Venezuelan Marina Before the Boats Were Torched (Video) - PassageMaker
Watch as 21 Boats Are Destroyed; Government Denies Arson

South Florida journalist Erick Martinez Peluffo reports that the early Saturday morning disaster at this goverment-run hotel complex was the result of angry locals resentful of Venezuela's elite who keep boats here on the island of Margarita.

"Apparently a private boat hit and damaged some of the trawling nets/lines of some local fisherman," Peluffo writes. The people didn't want to be responsible and since they are part of an elite in Venezuela, the fisherman felt powerless and reacted violently, burning that boat and some others, the wind apparently did the rest. Some tourists were evacuated from a boat in the dock, and no casualties were reported, only a young girl (tourist) with minor burns in her arms/hands."  

Venezuelan news reports quote government officials saying the fires at the Venetur Hotel marina, which started shortly before 4 a.m., were accidental. Peluffo notes that many of the boats at the marina happen to be owned by government officials.

For the most part, foreign cruising vessels quit coming to Margarita years ago as successive populist governments looked other way as pirates attacked and robbed foreign flagged boats. The island lies 25 miles north of the mainland, and in earlier days was a popular stop-over. 

Today conditions in Venezuela are worse than ever, with inflation bringing the average monthly wage down to about a dollar. Yes, your read that right.

"So obviously if people don't have the means to put a plate of food on the table, if you own a US $500K boat, something is not right, and social unrest takes toll," Peluffo writes. "Margarita, Roques and other beautiful islands are now 'red zones'."

The U.S. State Department discourages any travel to Venezuela:

Venezuela has one of the world’s highest crime rates, including one of the highest homicide rates. Violent crime – including murder, armed robbery, kidnapping, and carjacking – is endemic throughout the country. Armed robberies and street crime take place throughout Caracas and other cities, including in areas frequented by tourists. Heavily armed criminals are known to use grenades and assault rifles to commit crimes at banks, shopping malls, public transportation stations, and universities. Criminals may take advantage of power outages to target victims when lights and security alarms are nonfunctional.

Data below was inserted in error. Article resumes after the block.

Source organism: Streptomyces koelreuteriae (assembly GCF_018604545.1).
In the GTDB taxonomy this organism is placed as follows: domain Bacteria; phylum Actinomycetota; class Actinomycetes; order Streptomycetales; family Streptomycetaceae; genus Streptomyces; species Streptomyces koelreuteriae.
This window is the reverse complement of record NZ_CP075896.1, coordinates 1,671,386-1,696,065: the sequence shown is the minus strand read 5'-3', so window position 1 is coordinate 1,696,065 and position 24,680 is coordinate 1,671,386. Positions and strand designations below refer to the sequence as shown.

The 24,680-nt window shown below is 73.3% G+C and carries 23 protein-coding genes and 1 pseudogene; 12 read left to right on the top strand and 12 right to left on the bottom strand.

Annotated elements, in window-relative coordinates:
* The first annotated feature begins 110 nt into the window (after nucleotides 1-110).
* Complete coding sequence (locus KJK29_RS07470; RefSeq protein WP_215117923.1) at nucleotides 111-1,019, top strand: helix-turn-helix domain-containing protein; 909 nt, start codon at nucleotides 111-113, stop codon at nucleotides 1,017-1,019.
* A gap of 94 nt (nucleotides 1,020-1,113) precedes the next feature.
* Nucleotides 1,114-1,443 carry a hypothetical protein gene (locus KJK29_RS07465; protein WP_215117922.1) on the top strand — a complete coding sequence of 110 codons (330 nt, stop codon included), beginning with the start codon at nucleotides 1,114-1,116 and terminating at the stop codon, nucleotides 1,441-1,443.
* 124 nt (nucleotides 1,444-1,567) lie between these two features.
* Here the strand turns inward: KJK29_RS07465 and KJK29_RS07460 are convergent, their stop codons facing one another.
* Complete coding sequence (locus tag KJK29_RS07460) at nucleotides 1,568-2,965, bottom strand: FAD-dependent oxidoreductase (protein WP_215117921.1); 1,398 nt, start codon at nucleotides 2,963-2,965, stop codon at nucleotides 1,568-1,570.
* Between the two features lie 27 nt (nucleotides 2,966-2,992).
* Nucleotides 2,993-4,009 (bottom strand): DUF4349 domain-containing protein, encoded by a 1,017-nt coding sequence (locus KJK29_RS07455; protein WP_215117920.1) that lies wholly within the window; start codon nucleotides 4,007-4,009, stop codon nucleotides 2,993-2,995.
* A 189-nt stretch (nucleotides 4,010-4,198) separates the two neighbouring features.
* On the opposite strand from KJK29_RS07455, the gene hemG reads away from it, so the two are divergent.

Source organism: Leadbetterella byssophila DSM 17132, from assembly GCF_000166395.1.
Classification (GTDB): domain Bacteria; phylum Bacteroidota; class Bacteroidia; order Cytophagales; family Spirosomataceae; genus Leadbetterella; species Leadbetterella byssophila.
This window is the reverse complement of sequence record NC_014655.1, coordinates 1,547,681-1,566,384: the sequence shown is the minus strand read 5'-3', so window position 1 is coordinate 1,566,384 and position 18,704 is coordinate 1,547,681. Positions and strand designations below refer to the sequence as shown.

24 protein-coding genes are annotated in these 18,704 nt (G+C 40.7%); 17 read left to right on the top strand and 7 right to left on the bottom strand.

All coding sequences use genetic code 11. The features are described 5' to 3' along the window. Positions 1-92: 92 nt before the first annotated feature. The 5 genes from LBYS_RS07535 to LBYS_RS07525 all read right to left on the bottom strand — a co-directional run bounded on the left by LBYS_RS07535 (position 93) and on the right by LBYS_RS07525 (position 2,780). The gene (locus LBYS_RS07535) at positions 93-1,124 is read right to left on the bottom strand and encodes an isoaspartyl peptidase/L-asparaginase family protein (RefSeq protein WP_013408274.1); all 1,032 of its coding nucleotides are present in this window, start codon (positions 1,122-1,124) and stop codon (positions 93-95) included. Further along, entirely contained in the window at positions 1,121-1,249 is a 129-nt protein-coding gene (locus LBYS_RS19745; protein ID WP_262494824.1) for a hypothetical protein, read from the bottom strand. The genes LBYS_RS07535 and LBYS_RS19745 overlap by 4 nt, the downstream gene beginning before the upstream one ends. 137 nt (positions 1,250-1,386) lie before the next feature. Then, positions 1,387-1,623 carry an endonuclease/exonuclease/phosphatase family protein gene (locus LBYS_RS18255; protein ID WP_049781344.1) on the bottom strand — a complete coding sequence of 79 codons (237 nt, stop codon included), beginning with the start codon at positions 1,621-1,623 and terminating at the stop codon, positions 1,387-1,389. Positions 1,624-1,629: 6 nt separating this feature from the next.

Those who cruised Venezuela before the bad times might remember docking at the Hilton. The Venetur hotel used to be a Hilton until it was exappropriated by the Venezuelan government.  

Twenty one boats were reported destroyed and sunk with about a dozen more damaged.

Twenty one boats were reported destroyed and sunk with about a dozen more damaged.

Even though most cruisers avoid Venezuelan waters there was a recent exception as reported by the Caribbean Safety and Security Net. In December cruisers in a mono-hull fought off armed pirates with a flare gun:

A monohull with two persons onboard departed Puerto La Cruz, Venezuela for Grenada. At 10 a.m., two miles off the Paria peninsula, and approximately 10 miles east of Cabo Tres Puntas an open fishing boat with six men approached, displaying and firing multiple long guns into the air. The crew immediately altered course and turned offshore. When the pirates came closer the crew fired their flare gun directly at the pirates, and nearly hit them. The pirates, apparently understanding the fire hazard a burning flare would pose to their gasoline fuelled boat turned away, dropped back and made no further approaches. The yacht then headed northwest and made safe port at Porlamar, Margarita, where a report was made to local officials.  

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